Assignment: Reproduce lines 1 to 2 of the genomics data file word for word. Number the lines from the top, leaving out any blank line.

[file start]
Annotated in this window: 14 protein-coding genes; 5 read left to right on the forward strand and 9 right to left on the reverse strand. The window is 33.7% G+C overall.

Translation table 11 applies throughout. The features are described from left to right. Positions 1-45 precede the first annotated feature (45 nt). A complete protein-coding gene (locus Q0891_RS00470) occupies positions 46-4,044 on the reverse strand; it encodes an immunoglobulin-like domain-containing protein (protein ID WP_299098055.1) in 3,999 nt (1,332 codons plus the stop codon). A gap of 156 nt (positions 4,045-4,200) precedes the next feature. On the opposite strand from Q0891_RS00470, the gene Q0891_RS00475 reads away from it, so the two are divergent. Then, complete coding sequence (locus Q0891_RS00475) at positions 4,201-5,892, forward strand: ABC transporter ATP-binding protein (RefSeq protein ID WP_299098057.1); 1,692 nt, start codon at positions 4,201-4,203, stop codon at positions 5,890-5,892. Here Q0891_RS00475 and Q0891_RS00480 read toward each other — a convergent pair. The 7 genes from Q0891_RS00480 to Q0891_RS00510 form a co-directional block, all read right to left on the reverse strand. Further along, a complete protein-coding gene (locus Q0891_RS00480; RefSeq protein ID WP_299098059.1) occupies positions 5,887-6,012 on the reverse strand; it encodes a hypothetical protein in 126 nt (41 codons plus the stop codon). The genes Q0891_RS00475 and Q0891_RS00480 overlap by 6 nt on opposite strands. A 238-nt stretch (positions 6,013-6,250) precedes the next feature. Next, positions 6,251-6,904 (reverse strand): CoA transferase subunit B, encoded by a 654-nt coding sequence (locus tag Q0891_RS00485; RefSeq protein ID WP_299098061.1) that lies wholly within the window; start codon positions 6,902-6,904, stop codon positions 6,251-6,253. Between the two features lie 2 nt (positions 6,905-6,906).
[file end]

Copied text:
Annotated in this window: 14 protein-coding genes; 5 read left to right on the forward strand and 9 right to left on the reverse strand. The window is 33.7% G+C overall.

Translation table 11 applies throughout. The features are described from left to right. Positions 1-45 precede the first annotated feature (45 nt). A complete protein-coding gene (locus Q0891_RS00470) occupies positions 46-4,044 on the reverse strand; it encodes an immunoglobulin-like domain-containing protein (protein ID WP_299098055.1) in 3,999 nt (1,332 codons plus the stop codon). A gap of 156 nt (positions 4,045-4,200) precedes the next feature. On the opposite strand from Q0891_RS00470, the gene Q0891_RS00475 reads away from it, so the two are divergent. Then, complete coding sequence (locus Q0891_RS00475) at positions 4,201-5,892, forward strand: ABC transporter ATP-binding protein (RefSeq protein ID WP_299098057.1); 1,692 nt, start codon at positions 4,201-4,203, stop codon at positions 5,890-5,892. Here Q0891_RS00475 and Q0891_RS00480 read toward each other — a convergent pair. The 7 genes from Q0891_RS00480 to Q0891_RS00510 form a co-directional block, all read right to left on the reverse strand. Further along, a complete protein-coding gene (locus Q0891_RS00480; RefSeq protein ID WP_299098059.1) occupies positions 5,887-6,012 on the reverse strand; it encodes a hypothetical protein in 126 nt (41 codons plus the stop codon). The genes Q0891_RS00475 and Q0891_RS00480 overlap by 6 nt on opposite strands. A 238-nt stretch (positions 6,013-6,250) precedes the next feature. Next, positions 6,251-6,904 (reverse strand): CoA transferase subunit B, encoded by a 654-nt coding sequence (locus tag Q0891_RS00485; RefSeq protein ID WP_299098061.1) that lies wholly within the window; start codon positions 6,902-6,904, stop codon positions 6,251-6,253. Between the two features lie 2 nt (positions 6,905-6,906).